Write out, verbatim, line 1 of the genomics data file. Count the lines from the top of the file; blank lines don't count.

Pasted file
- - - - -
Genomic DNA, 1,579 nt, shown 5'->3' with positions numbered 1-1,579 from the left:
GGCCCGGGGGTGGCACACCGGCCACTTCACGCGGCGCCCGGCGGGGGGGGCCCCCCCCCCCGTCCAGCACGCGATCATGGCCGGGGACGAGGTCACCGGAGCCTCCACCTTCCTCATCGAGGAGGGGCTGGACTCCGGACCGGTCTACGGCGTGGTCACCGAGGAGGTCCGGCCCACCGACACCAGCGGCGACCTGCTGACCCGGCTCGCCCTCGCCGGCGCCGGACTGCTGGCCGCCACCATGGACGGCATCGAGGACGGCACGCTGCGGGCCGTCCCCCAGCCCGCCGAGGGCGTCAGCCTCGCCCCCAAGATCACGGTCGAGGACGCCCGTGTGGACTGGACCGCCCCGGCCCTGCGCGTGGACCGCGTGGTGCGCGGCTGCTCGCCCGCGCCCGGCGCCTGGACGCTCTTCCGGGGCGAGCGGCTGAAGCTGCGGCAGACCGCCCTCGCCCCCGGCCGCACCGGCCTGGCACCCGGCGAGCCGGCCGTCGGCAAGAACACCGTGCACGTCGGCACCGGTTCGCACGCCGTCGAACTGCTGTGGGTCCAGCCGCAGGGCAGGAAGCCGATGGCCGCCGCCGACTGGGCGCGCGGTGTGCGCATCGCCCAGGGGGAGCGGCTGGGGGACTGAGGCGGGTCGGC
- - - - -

Genomic DNA, 1,579 nt, shown 5'->3' with positions numbered 1-1,579 from the left: